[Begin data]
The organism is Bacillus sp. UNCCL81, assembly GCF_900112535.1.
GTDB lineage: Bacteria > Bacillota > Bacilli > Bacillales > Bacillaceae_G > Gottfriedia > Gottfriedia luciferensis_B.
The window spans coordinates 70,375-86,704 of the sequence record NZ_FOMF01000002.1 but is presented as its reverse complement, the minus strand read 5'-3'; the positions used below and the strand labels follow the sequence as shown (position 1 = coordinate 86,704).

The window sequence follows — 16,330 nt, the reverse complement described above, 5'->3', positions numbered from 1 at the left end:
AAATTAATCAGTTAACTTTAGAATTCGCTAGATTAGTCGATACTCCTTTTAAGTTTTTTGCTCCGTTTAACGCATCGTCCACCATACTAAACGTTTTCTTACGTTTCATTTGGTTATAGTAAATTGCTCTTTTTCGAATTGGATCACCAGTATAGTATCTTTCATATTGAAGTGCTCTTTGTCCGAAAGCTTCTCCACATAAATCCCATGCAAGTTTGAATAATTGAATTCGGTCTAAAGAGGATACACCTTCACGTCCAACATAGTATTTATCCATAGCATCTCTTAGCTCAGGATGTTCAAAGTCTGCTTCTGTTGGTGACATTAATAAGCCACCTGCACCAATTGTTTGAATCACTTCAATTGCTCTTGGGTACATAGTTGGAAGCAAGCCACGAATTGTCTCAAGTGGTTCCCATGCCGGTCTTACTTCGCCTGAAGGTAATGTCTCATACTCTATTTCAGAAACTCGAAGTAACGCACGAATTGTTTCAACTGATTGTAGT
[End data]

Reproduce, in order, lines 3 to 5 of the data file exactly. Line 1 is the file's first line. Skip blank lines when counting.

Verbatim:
The window spans coordinates 70,375-86,704 of the sequence record NZ_FOMF01000002.1 but is presented as its reverse complement, the minus strand read 5'-3'; the positions used below and the strand labels follow the sequence as shown (position 1 = coordinate 86,704).

The window sequence follows — 16,330 nt, the reverse complement described above, 5'->3', positions numbered from 1 at the left end:
AAATTAATCAGTTAACTTTAGAATTCGCTAGATTAGTCGATACTCCTTTTAAGTTTTTTGCTCCGTTTAACGCATCGTCCACCATACTAAACGTTTTCTTACGTTTCATTTGGTTATAGTAAATTGCTCTTTTTCGAATTGGATCACCAGTATAGTATCTTTCATATTGAAGTGCTCTTTGTCCGAAAGCTTCTCCACATAAATCCCATGCAAGTTTGAATAATTGAATTCGGTCTAAAGAGGATACACCTTCACGTCCAACATAGTATTTATCCATAGCATCTCTTAGCTCAGGATGTTCAAAGTCTGCTTCTGTTGGTGACATTAATAAGCCACCTGCACCAATTGTTTGAATCACTTCAATTGCTCTTGGGTACATAGTTGGAAGCAAGCCACGAATTGTCTCAAGTGGTTCCCATGCCGGTCTTACTTCGCCTGAAGGTAATGTCTCATACTCTATTTCAGAAACTCGAAGTAACGCACGAATTGTTTCAACTGATTGTAGT